When Apple unveiled major privacy upgrades at the WWDC 2020 for its iOS14, a battle royale broke out between the tech giant and Facebook. The social media giant claimed user data was critical to its ability to serve relevant ads and that Apple's policies would stymie small business.
As the world now grapples with Facebook's privacy changes that require users to compulsorily share their Whatsapp data with the social media platform, Apple's privacy labels update all but confirms what we always knew. That, data collected by Whatsapp and Facebook Messenger is far in excess of what its competitors do.
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Having announced the upgrades in September, Apple had confirmed that the new policy would be actively enforced only from early 2021. We are committed to ensuring users can choose to allow or disallow apps to track them, a developer note from Apple had said, while clarifying that developers had till early 2021 to make adequate changes to their apps.
Though a specific date for implementing the new privacy regime isn't known yet, Apple's new privacy labels update suggests that messaging apps owned by Facebook were collecting more usage data and location details than competitors such as Signal and Telegram. Both Facebook Messenger and Whatsapp collected data that was way more than Telegram and Signal, which is why we suggested these alternatives.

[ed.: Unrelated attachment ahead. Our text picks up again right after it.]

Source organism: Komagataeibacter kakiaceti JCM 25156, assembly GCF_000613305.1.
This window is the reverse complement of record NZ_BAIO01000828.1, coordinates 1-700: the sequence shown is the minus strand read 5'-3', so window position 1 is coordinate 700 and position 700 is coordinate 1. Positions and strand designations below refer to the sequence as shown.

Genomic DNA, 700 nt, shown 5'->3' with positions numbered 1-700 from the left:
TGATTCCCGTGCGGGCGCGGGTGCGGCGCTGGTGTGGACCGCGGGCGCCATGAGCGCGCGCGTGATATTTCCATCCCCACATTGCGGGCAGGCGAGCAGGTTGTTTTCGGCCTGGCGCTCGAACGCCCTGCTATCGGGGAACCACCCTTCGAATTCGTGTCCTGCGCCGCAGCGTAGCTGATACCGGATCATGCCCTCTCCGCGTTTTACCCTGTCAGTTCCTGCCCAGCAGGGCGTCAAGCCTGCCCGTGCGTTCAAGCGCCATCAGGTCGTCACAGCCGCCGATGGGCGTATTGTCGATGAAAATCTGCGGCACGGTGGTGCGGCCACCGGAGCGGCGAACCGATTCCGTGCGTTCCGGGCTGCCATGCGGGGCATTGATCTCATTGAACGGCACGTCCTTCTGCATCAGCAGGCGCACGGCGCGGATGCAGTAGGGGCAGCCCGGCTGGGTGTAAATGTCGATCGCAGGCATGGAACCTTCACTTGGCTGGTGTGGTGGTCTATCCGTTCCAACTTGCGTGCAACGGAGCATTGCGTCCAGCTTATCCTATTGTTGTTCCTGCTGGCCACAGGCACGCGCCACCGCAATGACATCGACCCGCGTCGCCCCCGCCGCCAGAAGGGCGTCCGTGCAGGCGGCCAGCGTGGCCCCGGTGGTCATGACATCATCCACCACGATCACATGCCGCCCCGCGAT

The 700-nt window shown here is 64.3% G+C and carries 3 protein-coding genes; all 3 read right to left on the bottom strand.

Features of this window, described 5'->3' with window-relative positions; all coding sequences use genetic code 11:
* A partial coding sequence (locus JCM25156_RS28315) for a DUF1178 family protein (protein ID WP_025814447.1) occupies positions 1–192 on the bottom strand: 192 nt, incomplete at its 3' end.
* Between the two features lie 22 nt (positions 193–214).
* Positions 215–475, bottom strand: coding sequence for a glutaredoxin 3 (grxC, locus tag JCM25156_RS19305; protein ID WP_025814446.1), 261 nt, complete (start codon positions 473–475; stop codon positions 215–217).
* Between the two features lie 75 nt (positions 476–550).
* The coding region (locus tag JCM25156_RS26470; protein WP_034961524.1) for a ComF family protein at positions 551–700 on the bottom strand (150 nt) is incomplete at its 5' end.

The details made available on App Store, though an image shared by 9to5Mac clearly indicates the quantum of user data that Facebook's messenger apps acquire, compared to rivals. In fact, the latest celebrity to launch a broadside against Facebook's data gluttony is Elon Musk, who tweeted his preference for Signal.
The data from App Store indicates that Facebook Messenger leads in user data collection and is closely followed by Whatsapp. The user data that these two messengers compile include the purchase history, financial information, location details, contacts, phone details, email ID and usage data, among others.
What's more, Facebook has taken a like-it or lump-it approach with its new guidelines, which means that in case users aren't kosher with sharing data, they need to stop using it. Of course, we must bring it to our readers' notice that Apple's data is based on developer submissions and isn't manually reviewed by the company as yet.
However, this still does not explain Facebook's war of words via newspaper ads against these policies. They accused Apple of implementing anti-competitive policies with these updates and even created an FAQ section to explain some of their user data collection habits on Whatsapp. What they did not explain is why their quest for data is substantially higher compared to the rivals.